Full file at https://testbankuniv.eu/Chemistry-in-Focus-A-Molecular-View-of-Our-World-6th-Edition-Tro-Solutions-Manual

Full file at https://testbankuniv.eu/Chemistry-in-Focus-A-Molecular-View-of-Our-World-6th-Edition-Tro-Solutions-Manual Chapter 2 Instructor’s Manual

c) The total percentage increase is found by dividing the total increase by the concentration 72 ppm in 1950 and multiplying by 100 % x 100 %=23 % 310 ppm d) To find the average yearly percentage increase, the total percentage increase (23 %) is divided by the number of years in the period (57 years) 23 % = 0.41 %/yr 57 yr 39. The density is determined by dividing the mass by the volume: 127.8 g/28.4 cm3 Density of titanium = 4.50 g/cm3 40. The density is determined by dividing the mass by the volume: 3.5 g/1.5 cm3 Density of silicon = 2.3 g/cm3 41. 1.26 g/mL Density is mass/volume:

6.30x10 3 g 1 1L    1.26 g/mL 1 5 L 1000 mL

42. 13.5 g/mL Density is mass/volume:

51.4 g =13.5 g/mL 3.80 mL

43. a) 42.7 g

1 cm3 1.11 g 38.5 mL    42.7 g 1 mL 1 cm3

b) 3.2 L

1L 1000 g 1 cm 3 1 mL  x  3.2 L 3.5 kg  x 3 1 kg 1.11 g 1 cm 1000 mL

44. 3

a) Mass of Gold = 6.8 x 10 g

1cm 3 19.32 g   6.8  10 3 g 350 mL  3 1 mL 1cm

1cm 3 3.00 g   1.0  10 3 g 1 mL 1cm 3 b) Yes, the woman would notice the change from gold to sand since the sand weighs much less than the same volume of gold. 45. Density = 9.0 g/cm3 a) V  πr 2 h  3.14  (0.55 cm)2  2.85 cm  2.7 cm3 Mass of Sand = 1.0 x 103 g

350 mL 

m 24.3 g   9.0 g/cm3 V 2.7 cm3 b) The metal is copper. d

16

Full file at https://testbankuniv.eu/Chemistry-in-Focus-A-Molecular-View-of-Our-World-6th-Edition-Tro-Solutions-Manual

Full file at https://testbankuniv.eu/Chemistry-in-Focus-A-Molecular-View-of-Our-World-6th-Edition-Tro-Solutions-Manual Chemistry in Focus, 6th edition

46.

Tro

m = 1.7 x 10-24g, r = 1 x 10-13cm 4 a) V= x 3.14 x (1x10-13 )3 = 4 x 10-39 cm3 3 m 1.7 x 10-24 g d= = =4 x 1014 g/cm3 -39 3 V 4 x 10 cm r = 1 x 10-4m x 100 cm/1 m = 1 x 10-2 cm 4 b) V= x 3.14 x (1x10-2 cm)3 = 4 x 10-6 cm3 3 Mass of the black hole: Density from part a): d = 4 x 1014g/cm3 4x1014 g 1 kg =1.6 x 109 g x =1.6 x 106 kg Mass = d x V = 4 x 10-6 cm3 x 3 1000 g 1cm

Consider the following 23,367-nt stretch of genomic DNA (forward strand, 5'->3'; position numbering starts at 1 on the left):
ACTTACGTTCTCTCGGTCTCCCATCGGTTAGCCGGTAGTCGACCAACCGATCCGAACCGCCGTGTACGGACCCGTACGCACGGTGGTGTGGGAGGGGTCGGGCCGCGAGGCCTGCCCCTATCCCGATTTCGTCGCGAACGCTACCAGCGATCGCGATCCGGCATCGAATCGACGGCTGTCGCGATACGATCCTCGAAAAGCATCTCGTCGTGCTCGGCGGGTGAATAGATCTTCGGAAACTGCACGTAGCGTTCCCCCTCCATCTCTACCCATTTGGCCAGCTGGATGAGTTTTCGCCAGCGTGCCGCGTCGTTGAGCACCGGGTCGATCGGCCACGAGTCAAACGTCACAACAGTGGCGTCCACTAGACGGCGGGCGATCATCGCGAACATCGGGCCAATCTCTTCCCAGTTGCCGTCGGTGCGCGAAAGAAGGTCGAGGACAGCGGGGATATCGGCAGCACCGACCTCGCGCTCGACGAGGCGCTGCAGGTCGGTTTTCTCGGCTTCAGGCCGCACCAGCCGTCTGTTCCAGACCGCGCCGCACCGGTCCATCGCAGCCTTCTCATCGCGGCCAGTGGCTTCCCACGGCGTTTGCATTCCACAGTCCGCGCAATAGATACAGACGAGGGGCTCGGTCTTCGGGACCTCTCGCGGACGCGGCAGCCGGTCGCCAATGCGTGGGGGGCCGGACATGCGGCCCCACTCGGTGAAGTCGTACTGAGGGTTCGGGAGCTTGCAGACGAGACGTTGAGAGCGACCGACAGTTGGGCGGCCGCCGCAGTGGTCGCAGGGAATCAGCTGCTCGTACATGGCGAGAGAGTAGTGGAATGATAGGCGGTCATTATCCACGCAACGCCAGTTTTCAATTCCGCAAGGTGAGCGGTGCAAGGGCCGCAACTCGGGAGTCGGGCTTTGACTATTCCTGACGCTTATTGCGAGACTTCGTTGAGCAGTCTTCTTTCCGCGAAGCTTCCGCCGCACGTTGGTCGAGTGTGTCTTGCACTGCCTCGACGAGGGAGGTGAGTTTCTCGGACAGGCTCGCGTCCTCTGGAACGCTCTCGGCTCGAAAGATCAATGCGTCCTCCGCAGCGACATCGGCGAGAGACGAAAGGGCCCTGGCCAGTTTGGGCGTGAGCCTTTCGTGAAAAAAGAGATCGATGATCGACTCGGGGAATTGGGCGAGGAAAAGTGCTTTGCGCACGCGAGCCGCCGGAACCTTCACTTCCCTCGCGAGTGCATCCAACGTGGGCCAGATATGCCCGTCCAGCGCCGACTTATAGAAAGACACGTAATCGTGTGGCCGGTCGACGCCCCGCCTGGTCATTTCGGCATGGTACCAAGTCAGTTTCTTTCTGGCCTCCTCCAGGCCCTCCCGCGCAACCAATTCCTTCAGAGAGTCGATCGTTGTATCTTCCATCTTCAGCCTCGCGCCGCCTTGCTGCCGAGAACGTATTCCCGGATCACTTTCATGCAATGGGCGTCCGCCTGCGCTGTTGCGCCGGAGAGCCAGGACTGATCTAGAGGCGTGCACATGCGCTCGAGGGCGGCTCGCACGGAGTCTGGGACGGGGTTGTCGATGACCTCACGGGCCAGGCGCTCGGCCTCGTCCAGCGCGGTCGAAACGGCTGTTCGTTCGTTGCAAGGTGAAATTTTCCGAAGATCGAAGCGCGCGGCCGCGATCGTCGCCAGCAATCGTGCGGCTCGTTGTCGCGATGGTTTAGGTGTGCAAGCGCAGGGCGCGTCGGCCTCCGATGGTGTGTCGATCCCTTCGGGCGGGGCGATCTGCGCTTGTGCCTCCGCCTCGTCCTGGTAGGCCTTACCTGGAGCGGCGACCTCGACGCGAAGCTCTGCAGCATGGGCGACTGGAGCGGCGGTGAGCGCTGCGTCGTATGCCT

SOLUTIONS TO POINTS TO PONDER:

47. – 51. Answers will vary. SOLUTIONS TO FEATURE PROBLEMS:

52. The most precise scale (c) measures 5.4259 g. The least precise scale (a) measures 5.42 g. The uncertainty of scale a is ± 0.01 g The uncertainty of scale b is ± 0.001 g The uncertainty of scale c is ± 0.0001 g.

17

Full file at https://testbankuniv.eu/Chemistry-in-Focus-A-Molecular-View-of-Our-World-6th-Edition-Tro-Solutions-Manual

Full file at https://testbankuniv.eu/Chemistry-in-Focus-A-Molecular-View-of-Our-World-6th-Edition-Tro-Solutions-Manual Chapter 2 Instructor’s Manual

53. penny – 1.8 cm nickel – 2.0 cm dime – 1.6 cm quarter – 2.3 cm half-dollar – 2.9 cm dollar – 3.8 cm Diameter of the coin vs the value of the coin 4 Diameter of the coin (cm)

3.5 3

2.5 2

1.5 1

0.5 0 1

5

10

25

50

100

Value of the coin (cents)

The general trend is that as the value of the coin increases, the diameter of the coin also increases. The dime is the only coin that does not fit the general trend; it is too small.

18

Full file at https://testbankuniv.eu/Chemistry-in-Focus-A-Molecular-View-of-Our-World-6th-Edition-Tro-Solutions-Manual

Chemistry in Focus A Molecular View of Our World 6th Edition Tro Solutions Manual

Full file at https://testbankuniv.eu/Chemistry-in-Focus-A-Molecular-View-of-Our-World-6th-Edition-Tro-Solutions-Manual

Chemistry in Focus A Molecular View of Our World 6th Edition Tro Solutions Manual

Full file at https://testbankuniv.eu/Chemistry-in-Focus-A-Molecular-View-of-Our-World-6th-Edition-Tro-Solutions-Manual

Advertisement